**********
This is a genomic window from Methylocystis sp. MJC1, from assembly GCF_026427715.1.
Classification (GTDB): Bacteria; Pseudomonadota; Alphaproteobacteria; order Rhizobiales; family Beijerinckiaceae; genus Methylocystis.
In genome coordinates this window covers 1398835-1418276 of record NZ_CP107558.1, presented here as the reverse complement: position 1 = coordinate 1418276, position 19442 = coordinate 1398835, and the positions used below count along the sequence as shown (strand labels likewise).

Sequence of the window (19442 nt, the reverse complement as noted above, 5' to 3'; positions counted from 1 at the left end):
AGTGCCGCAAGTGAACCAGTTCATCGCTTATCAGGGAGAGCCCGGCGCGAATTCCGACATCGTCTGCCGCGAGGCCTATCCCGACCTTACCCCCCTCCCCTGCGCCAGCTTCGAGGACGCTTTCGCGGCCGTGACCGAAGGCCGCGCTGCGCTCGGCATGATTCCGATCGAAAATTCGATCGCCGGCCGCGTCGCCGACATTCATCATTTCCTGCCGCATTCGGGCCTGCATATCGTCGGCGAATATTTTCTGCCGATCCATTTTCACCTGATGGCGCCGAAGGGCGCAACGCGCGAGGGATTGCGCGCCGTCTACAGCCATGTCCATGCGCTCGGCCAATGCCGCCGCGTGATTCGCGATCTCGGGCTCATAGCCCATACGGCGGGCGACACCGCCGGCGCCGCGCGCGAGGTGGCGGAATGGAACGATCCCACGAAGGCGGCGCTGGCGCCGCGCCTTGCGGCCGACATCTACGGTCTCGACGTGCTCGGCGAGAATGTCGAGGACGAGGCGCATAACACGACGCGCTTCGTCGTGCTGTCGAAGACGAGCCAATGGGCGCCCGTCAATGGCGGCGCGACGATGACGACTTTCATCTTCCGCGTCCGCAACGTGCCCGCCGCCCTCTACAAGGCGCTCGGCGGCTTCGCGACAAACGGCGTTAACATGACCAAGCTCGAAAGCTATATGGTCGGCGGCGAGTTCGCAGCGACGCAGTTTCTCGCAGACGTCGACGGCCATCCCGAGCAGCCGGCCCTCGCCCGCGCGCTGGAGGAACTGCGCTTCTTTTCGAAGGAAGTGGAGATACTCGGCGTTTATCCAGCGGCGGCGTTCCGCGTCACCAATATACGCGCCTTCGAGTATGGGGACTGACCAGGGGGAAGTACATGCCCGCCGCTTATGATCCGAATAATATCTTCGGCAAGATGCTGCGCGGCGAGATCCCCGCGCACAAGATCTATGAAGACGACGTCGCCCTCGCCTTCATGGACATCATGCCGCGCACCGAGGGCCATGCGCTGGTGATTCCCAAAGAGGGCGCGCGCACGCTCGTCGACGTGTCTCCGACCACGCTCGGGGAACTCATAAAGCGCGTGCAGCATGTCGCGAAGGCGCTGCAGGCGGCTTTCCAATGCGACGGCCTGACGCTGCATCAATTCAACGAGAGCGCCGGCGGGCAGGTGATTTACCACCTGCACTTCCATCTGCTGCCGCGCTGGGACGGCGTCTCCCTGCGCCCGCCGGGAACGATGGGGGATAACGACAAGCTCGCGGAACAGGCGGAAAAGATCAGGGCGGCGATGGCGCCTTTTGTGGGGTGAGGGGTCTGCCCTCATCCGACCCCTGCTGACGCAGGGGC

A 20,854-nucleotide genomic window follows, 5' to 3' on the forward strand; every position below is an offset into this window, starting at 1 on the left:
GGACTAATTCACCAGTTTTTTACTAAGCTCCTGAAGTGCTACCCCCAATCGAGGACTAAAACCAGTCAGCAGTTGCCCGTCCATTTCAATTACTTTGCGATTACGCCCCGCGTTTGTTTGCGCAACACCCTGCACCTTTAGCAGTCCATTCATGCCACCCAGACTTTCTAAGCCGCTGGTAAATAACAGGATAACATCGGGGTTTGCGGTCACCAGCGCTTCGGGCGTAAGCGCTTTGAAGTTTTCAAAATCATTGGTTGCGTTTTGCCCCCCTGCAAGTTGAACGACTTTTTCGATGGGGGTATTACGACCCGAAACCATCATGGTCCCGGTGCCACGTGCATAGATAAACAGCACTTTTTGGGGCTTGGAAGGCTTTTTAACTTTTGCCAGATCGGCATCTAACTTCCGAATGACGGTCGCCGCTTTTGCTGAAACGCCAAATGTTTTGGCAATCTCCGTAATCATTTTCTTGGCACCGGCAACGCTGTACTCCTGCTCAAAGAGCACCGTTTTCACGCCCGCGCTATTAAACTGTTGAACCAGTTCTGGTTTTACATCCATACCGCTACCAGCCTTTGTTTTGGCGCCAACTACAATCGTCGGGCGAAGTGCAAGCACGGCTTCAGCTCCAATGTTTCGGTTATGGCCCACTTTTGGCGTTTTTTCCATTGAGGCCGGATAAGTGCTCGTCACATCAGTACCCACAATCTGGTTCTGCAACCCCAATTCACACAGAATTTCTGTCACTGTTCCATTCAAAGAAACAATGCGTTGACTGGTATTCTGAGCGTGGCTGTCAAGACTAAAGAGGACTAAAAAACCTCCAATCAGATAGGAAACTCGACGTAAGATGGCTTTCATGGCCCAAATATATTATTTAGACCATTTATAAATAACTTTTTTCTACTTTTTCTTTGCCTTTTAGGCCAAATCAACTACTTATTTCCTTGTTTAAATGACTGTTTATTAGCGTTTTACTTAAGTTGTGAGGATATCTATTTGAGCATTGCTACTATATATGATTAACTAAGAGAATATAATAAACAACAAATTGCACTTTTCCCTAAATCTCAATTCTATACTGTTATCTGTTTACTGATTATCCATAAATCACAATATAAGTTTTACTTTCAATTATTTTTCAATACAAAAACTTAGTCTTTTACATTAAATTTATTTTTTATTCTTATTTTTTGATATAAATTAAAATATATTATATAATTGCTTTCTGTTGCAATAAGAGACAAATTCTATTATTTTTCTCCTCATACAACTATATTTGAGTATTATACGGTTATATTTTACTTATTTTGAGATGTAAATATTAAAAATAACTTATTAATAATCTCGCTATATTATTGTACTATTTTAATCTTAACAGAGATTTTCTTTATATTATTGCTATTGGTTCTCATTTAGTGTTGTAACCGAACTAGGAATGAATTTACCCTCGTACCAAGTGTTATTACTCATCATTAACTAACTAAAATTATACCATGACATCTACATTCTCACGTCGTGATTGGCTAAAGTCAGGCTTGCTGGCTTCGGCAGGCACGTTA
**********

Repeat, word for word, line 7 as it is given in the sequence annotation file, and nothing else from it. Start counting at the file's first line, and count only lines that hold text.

GGACTAATTCACCAGTTTTTTACTAAGCTCCTGAAGTGCTACCCCCAATCGAGGACTAAAACCAGTCAGCAGTTGCCCGTCCATTTCAATTACTTTGCGATTACGCCCCGCGTTTGTTTGCGCAACACCCTGCACCTTTAGCAGTCCATTCATGCCACCCAGACTTTCTAAGCCGCTGGTAAATAACAGGATAACATCGGGGTTTGCGGTCACCAGCGCTTCGGGCGTAAGCGCTTTGAAGTTTTCAAAATCATTGGTTGCGTTTTGCCCCCCTGCAAGTTGAACGACTTTTTCGATGGGGGTATTACGACCCGAAACCATCATGGTCCCGGTGCCACGTGCATAGATAAACAGCACTTTTTGGGGCTTGGAAGGCTTTTTAACTTTTGCCAGATCGGCATCTAACTTCCGAATGACGGTCGCCGCTTTTGCTGAAACGCCAAATGTTTTGGCAATCTCCGTAATCATTTTCTTGGCACCGGCAACGCTGTACTCCTGCTCAAAGAGCACCGTTTTCACGCCCGCGCTATTAAACTGTTGAACCAGTTCTGGTTTTACATCCATACCGCTACCAGCCTTTGTTTTGGCGCCAACTACAATCGTCGGGCGAAGTGCAAGCACGGCTTCAGCTCCAATGTTTCGGTTATGGCCCACTTTTGGCGTTTTTTCCATTGAGGCCGGATAAGTGCTCGTCACATCAGTACCCACAATCTGGTTCTGCAACCCCAATTCACACAGAATTTCTGTCACTGTTCCATTCAAAGAAACAATGCGTTGACTGGTATTCTGAGCGTGGCTGTCAAGACTAAAGAGGACTAAAAAACCTCCAATCAGATAGGAAACTCGACGTAAGATGGCTTTCATGGCCCAAATATATTATTTAGACCATTTATAAATAACTTTTTTCTACTTTTTCTTTGCCTTTTAGGCCAAATCAACTACTTATTTCCTTGTTTAAATGACTGTTTATTAGCGTTTTACTTAAGTTGTGAGGATATCTATTTGAGCATTGCTACTATATATGATTAACTAAGAGAATATAATAAACAACAAATTGCACTTTTCCCTAAATCTCAATTCTATACTGTTATCTGTTTACTGATTATCCATAAATCACAATATAAGTTTTACTTTCAATTATTTTTCAATACAAAAACTTAGTCTTTTACATTAAATTTATTTTTTATTCTTATTTTTTGATATAAATTAAAATATATTATATAATTGCTTTCTGTTGCAATAAGAGACAAATTCTATTATTTTTCTCCTCATACAACTATATTTGAGTATTATACGGTTATATTTTACTTATTTTGAGATGTAAATATTAAAAATAACTTATTAATAATCTCGCTATATTATTGTACTATTTTAATCTTAACAGAGATTTTCTTTATATTATTGCTATTGGTTCTCATTTAGTGTTGTAACCGAACTAGGAATGAATTTACCCTCGTACCAAGTGTTATTACTCATCATTAACTAACTAAAATTATACCATGACATCTACATTCTCACGTCGTGATTGGCTAAAGTCAGGCTTGCTGGCTTCGGCAGGCACGTTA